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This is why you're still broke: Obamacare alone is sucking away 10% of Americans' incomes


(NaturalNews) Between members of Congress and the general population, the latter are still getting the shaft when it comes to paying for Obamacare, while the former are still getting their premiums subsidized (by the latter).

Maybe now – you financially struggling American – you have a better understanding of why you're still having trouble making ends meet in this Obama economy.

As cited by Zero Hedge, Obamacare costs are sucking up 10 percent of Americans' income, on average, mostly due to skyrocketing out-of-pocket costs tied largely to rising deductibles.

"The latest dilemma facing economists is why 'unequivocally good' low oil prices haven't sparked excuberant consumer spending across America," Zero Hedge's Tyler Durden writes. "We have discussed the simple (though awkward for the establishment) answer many times - soaring costs for 'shelter' and healthcare have hoovered up every penny saved (and more); and now, a new study proves it- exposing the reality that many Obamacare customers pay more than 10 percent of their incomes toward coverage (and some paying considerably more)."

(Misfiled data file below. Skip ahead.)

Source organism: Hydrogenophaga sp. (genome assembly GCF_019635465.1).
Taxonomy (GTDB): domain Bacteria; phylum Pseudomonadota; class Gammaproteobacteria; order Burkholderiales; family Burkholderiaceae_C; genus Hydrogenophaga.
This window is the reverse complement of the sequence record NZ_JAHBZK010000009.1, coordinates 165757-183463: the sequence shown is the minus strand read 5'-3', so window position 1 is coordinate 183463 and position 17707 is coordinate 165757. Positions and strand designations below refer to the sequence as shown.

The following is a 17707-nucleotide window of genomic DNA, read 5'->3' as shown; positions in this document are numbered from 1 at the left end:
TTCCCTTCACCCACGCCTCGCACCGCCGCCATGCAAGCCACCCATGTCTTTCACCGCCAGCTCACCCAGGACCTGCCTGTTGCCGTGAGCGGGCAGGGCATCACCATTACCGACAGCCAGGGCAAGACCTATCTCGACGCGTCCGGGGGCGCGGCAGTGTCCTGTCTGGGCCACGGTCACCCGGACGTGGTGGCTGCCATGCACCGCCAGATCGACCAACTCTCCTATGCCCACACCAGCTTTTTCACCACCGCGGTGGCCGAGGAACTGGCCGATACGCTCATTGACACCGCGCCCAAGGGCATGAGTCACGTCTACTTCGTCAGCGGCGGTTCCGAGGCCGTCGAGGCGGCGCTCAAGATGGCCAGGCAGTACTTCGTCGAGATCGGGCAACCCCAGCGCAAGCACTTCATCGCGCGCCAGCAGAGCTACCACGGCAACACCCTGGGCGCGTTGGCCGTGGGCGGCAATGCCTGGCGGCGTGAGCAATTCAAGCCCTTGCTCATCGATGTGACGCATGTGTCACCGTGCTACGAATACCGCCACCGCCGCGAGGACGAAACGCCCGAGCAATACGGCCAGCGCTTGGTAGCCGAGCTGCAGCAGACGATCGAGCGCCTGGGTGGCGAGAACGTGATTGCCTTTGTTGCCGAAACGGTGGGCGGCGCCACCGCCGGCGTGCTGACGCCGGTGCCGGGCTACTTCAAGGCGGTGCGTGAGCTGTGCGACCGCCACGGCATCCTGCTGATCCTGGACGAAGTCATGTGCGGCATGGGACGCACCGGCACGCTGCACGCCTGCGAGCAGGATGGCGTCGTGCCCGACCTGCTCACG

'You start to get hit pretty hard'

The study, by the Urban Institute, notes:

"The Affordable Care Act (ACA) improved health insurance affordability for many by expanding Medicaid and providing financial assistance for marketplace-based coverage for those with incomes below 400 percent of the federal poverty level (FPL) [*More on this in a moment]. Together with new insurance regulations and a requirement for many to enroll in coverage or pay a penalty, these affordability provisions were intended to substantially reduce the number of uninsured. In recent months, however, an increasing number of voices have drawn attention to high deductibles and out-of-pocket costs and the affordability of marketplace insurance in general. While the 'right' or 'just' level of health care financial burdens is inherently subjective, financial burdens that are high relative to income can lower enrollment levels and compromise the ability of the ACA to reach its goals."